There are some who build buildings, and some who design them. Others decorate, clean, care for and dress up these houses, making dead stones live. If we can make a mere building a living thing, are we not ourselves very special and holy buildings? As a graceful building, like beautiful music, surrounds us and enters our hearts and minds, the likeness of our bodies to a building has been seen as well.


St. Paul wrote, “Do you not know that you are the temple of God and that the Spirit of God dwells in you? For the temple of God is holy, which temple you are.” 1 Cor 3:16-17 “Your body is the temple of the Holy Spirit who is in you, whom you have from God, and you are not your own. For you were bought at a price; therefore glorify God in your body and in your spirit, which are God's.” 1 Cor 6:19-20 Your body is the new Temple. We build churches, and they are sacred spaces of gathering designated for worship, and the very Body of Christ is blessed and revered on this altar. But that Body is not to remain locked in the tabernacle. If we consecrate Jesus’ body simply to hide it and worship it, then we don’t understand bread, nor do we comprehend His body. He gives His own body as food for you. He sends His Holy Spirit to indwell you. The Temple of God on earth at this day and in this hour – is you.


Think of it. The Temple is you, and how much more holy than a house of Douglas fir, clay bricks, tar paper, cedar and composition shingle: are you who is made of living cells—muscle, organ and bone—and red blood. If you are a Temple, the House of Prayer for all people, then do you pray? Can you not face the God within your spirit and repent of your flaws and be forgiven? Are you a place of refuge for others who need mercy from the God of heaven and don’t know where He is to be found? Are the moneychangers and butchers welcome to do business in you, or are they driven out with Christ’s passion for the holiness of this place?


Jesus said, “He who overcomes, I will make him a pillar in the temple of My God, and he shall go out no more. And I will write on him the name of My God and the name of the city of My God, the New Jerusalem, which comes down out of heaven from My God. And I will write on him My new name.” Rev 3:12 The Name of God was spiritually inscribed on the Temple of Solomon. His new name shall be written on your eternal self. You are its very pillar.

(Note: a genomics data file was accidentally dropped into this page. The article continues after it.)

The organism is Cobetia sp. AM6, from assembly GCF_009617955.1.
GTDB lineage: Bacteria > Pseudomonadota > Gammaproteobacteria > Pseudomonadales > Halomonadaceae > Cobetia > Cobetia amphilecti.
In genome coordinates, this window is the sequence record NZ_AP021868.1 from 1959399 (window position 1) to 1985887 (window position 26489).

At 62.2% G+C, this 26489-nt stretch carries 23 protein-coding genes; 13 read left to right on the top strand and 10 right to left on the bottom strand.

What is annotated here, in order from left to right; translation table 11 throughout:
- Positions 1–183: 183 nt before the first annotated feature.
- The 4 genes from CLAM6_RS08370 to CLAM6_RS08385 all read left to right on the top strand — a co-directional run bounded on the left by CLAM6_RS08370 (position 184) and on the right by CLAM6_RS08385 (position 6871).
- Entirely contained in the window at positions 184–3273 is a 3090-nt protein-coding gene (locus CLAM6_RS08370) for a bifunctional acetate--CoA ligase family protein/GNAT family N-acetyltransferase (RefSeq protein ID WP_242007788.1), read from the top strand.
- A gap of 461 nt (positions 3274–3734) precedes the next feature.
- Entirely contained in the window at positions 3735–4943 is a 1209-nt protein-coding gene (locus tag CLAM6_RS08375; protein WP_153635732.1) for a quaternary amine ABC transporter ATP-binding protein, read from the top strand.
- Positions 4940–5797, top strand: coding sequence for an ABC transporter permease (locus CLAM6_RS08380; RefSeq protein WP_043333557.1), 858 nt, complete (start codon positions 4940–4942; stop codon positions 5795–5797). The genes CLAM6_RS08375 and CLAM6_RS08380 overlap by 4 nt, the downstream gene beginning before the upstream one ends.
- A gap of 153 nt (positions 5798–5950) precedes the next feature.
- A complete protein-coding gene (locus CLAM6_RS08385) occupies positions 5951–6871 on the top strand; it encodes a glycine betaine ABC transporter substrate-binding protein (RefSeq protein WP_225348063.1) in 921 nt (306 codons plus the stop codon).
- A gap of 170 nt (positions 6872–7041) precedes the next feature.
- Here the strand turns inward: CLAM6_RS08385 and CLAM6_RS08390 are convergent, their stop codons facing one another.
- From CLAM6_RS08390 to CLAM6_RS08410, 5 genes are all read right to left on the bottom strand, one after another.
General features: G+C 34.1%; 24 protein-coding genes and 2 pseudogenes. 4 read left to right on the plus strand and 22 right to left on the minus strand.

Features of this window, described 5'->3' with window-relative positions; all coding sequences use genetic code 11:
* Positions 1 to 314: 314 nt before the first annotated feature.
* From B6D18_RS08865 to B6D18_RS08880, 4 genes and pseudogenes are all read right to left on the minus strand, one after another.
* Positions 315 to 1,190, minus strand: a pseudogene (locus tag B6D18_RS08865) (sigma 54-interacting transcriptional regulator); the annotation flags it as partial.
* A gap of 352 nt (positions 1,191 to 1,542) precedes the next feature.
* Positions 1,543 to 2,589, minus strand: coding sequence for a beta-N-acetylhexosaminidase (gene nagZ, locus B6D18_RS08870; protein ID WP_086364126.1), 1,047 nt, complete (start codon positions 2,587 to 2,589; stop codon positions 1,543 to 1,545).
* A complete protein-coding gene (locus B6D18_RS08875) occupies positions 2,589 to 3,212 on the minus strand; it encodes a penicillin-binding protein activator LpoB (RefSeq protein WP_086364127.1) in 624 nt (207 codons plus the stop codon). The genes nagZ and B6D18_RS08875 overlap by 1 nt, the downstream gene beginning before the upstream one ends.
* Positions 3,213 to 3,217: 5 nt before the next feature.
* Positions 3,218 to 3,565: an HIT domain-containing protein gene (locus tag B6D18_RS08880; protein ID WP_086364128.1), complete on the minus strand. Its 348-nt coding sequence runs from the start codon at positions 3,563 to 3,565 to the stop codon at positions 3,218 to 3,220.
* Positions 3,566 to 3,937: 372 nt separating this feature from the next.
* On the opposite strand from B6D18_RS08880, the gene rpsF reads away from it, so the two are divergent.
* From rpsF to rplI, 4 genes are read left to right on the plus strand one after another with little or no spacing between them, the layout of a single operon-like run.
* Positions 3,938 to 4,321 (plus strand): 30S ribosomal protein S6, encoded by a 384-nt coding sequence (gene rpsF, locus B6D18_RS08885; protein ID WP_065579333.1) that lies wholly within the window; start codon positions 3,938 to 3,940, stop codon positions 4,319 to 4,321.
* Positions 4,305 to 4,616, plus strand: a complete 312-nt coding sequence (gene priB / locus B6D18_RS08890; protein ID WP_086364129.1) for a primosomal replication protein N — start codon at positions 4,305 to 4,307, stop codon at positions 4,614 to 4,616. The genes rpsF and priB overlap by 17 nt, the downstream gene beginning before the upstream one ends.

Unable to secure work as an architect, I worked in construction—industrial coatings—for 16 years. I wore hardhats, steel toed boots, and helped build massive structures, great heights, remarkable projects. My largest job was the Benicia Bridge widening. Ever buy a painting contract for $2¼ million? You did, actually. It was a state job. While we actively worked on them, they were still under construction: not in full function yet. Like you and me. The Temple of God in us is being built.


Paul also speaks of our building materials. The foundation is Jesus Christ: solid, deep, true, level and able to bear any load. On Him we build upward, but with what materials? We might use wood, even reeds, bamboo, or hay. They do build with hay, actually. But if a fire starts in such a building, those materials are going to go up in smoke. Paul says we ought to build with gold, silver, diamonds, rubies, pearls. 1 Cor 3:11-12 After the fire test, what endures is built with nobler metals. What does this mean?


Naturally, we treat the body well, as a gift from God. We eat right, exercise, and don’t abuse these vessels. Spiritually, what we take into our eyes, our ears, and how we speak and act do make a difference to the Temple. We are always building, always the architects of these lives. Form follows function, and truly the form of a man who has drunk or drugged himself for years follows the pattern of his self abuse. You don’t have to get close to know one coming up the walk. In the eyes of heaven, every action leaves such an imprint on the building that you are. What are you constructing in your life as the Temple of the Holy Spirit? What are you using as material to make yourself holy for Him?


Our church may have a carved Jesus on the crucifix. We may hang stations of the cross, and a tapestry of Mary, the Lord’s mother. Some may suspect us of idol worship. Not so. The test: if God forbid this building burned down, would we say that God burned too? That He’s been killed and we’ve lost the worship once held in here? No, of course not.

But the day of your visitation is coming. Jesus will look across the valley and see your form lifting itself over the ancient walls of His city. The Temple of God catches the morning light as the sun’s rays shine on its golden walls, its silvered porches, its diamond encrusted colonnades, and gleam in its pearl gates. May every stone cry out, “Hosanna Son of David. Blessed is He that cometh in the Name of the Lord!”


+PFH